#'S MATCHING 390CI, VERY NICELY RESTORED, R134a A/C, TILT AWAY STEERING COLUMN
Cars like this gorgeous 1966 Ford Thunderbird are a great study in the way the old car hobby works. For years, these 'Birds were also-rans and little more than used cars. Then a few years ago, people woke up and realized that they were more like baby Lincolns than simple Fords and values started inching up. Now, because of their affordability, people rarely put high-end restorations on these cars, but once in a while you come up with a gem like this that defies all logic and financial explanations. There just aren't many 1966 Thunderbirds nicer than this.
OK, so that's not a Ford-sanctioned color, but isn't it stunning? If nothing else, it emphasizes the thin line between Ford's top-of-the-line personal/luxury car and the Lincolns above it. With all the attention it's sure to receive, it's a good thing that the sheetmetal is super straight, the panel alignment is tight, and the two-stage urethane paint looks like a million bucks. Despite a trend towards luxury, the use of chrome is restrained and there's no padded roof, and little details like the stylized Thunderbird logo on the sail panels, the bullet-shaped turn signal indicators on the front fenders, and the egg crate grille make a big impact. As you'd expect, the chrome is just as nice as the paint, presenting a car that's been not only loved, but cherished as something truly special.
Where the mid-60s Thunderbird really excelled was inside, where power options and lots of room for four made it a fantastic cruiser. This one offers an all-new black leather bucket seat interior that's as slick and stylish as the set of "Mad Men." A wonderful combination of patterns and textures make up the seats, separated by a wide center console covered in stainless steel and wood veneers. The instrument panel owes its existence to the aircraft industry, with separate little binnacles for each of the auxiliary gauges. Sleek is the word, from the narrow steering wheel to the almost delicate shifter, this 'Bird oozes class. Factory A/C, power windows, and a later AM/FM/cassette stereo with a CD changer in the trunk make long-distance hauls effortless, and anywhere you go you'll arrive feeling fresh. With a massive trunk, you can also take all your gear with you without a second thought.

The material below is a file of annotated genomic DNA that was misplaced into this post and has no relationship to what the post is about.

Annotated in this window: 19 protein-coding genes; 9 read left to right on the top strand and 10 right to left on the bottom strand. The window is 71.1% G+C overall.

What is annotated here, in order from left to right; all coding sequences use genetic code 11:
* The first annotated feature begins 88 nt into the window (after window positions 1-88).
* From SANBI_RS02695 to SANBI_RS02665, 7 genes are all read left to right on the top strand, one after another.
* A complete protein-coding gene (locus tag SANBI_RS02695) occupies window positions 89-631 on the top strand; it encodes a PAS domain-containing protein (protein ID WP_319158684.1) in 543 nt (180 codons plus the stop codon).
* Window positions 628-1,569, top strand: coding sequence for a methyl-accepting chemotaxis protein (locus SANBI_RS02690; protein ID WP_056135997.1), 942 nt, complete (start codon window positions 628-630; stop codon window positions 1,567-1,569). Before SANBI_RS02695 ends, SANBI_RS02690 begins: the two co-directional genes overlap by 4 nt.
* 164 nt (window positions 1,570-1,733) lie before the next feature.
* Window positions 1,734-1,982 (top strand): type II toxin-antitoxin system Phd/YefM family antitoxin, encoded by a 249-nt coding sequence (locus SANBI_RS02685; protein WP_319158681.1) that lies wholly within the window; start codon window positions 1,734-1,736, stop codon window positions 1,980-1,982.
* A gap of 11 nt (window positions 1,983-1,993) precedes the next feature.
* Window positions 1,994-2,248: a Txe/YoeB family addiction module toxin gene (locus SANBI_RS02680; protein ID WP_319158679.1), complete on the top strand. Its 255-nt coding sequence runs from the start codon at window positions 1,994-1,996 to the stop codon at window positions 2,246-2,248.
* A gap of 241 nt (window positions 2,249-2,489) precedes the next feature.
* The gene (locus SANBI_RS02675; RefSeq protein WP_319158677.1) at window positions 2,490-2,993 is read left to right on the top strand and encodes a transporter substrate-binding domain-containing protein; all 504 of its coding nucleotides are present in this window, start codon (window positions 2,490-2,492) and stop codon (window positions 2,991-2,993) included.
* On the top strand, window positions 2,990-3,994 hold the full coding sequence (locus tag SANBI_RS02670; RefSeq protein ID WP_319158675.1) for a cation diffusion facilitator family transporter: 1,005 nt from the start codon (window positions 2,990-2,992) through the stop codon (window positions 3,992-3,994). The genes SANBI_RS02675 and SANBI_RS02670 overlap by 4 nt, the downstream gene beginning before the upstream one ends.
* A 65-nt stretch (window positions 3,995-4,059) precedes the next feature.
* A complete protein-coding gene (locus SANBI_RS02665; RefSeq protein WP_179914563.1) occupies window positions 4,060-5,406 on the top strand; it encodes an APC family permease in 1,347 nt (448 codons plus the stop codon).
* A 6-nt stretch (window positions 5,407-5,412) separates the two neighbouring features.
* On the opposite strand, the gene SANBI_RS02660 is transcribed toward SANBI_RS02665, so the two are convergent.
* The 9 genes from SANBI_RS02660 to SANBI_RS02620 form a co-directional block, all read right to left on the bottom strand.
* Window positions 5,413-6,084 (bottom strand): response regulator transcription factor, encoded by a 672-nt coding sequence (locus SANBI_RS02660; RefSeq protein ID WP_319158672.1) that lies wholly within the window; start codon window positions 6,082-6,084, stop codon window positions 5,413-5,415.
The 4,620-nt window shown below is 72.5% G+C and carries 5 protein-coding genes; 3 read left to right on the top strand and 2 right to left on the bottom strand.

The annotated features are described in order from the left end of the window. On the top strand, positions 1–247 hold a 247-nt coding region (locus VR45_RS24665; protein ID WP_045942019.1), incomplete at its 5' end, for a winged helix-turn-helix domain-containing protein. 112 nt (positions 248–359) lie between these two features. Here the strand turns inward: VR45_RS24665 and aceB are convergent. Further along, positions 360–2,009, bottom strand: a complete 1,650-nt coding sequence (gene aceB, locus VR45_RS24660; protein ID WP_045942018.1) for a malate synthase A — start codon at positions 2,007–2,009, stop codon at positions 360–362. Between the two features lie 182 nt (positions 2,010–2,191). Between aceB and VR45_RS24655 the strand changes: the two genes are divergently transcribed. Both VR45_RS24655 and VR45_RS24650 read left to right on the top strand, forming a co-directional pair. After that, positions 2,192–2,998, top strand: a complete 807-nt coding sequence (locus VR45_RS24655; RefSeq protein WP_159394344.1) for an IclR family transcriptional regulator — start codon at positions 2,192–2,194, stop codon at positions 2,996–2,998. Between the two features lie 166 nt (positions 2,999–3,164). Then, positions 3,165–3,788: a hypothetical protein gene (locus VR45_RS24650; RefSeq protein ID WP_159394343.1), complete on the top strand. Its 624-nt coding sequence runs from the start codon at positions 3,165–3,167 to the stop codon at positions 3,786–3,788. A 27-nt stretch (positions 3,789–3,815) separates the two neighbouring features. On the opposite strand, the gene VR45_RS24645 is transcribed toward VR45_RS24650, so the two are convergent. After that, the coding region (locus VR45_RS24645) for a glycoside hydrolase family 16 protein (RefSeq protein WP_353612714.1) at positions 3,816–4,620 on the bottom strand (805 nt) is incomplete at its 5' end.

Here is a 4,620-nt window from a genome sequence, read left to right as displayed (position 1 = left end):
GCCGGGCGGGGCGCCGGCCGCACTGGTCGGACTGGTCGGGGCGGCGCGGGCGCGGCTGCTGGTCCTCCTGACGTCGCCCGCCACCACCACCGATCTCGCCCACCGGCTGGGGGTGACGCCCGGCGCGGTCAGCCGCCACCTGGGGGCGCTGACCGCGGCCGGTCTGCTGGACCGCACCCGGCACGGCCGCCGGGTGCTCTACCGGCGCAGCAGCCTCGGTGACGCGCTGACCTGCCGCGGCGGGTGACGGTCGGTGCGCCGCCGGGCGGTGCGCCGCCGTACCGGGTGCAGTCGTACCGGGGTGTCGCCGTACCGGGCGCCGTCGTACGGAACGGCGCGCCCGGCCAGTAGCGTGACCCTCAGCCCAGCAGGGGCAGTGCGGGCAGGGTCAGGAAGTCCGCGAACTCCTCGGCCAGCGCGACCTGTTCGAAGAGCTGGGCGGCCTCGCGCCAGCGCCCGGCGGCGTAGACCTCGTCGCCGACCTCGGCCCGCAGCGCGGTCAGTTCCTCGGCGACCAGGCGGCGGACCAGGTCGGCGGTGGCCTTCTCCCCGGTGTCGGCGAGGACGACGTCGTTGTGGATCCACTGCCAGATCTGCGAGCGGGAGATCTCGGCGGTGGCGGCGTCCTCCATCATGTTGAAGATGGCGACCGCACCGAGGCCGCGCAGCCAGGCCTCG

A big, torquey V8 means that everything this Thunderbird does is effortless. With 390 cubic inches pushing it around, it makes incredible musclecar sounds out back, but moves with serene quite inside. Lots of fresh Ford Blue paint gives it a period-correct look and sharp-eyed viewers will note that the A/C has been upgraded to R134a refrigerant and the hoses wear correct FoMoCo stampings. It starts easily and thanks to the Cruise-O-Matic transmission and 3.00 gears out back, it just loafs along on the highway. Disc brakes were added in 1965, erasing the Thunderbird's biggest liability, and with a lifetime down south, this one is as solid underneath as Mount Rushmore. Original 15-inch steel wheels (special for disc brake cars) wear correct hubcaps and 215/75/15 whitewall radials.
This is one of those cases where someone spent money all out of proportion to the car's value, but that's your opportunity to cash in. Compare this stunner to all the garden-variety mid-60s T-Birds out there and you'll see that it's definitely the cream of the crop. Call today!
- Engine Type
- Engine Size
- 390 V8
- Transmission Type
- Body Color
- Body Style
- 28,530 (Unknown)
- Interior Color
- Seating Type
- Seat Material
- Shifter Type
- Center Console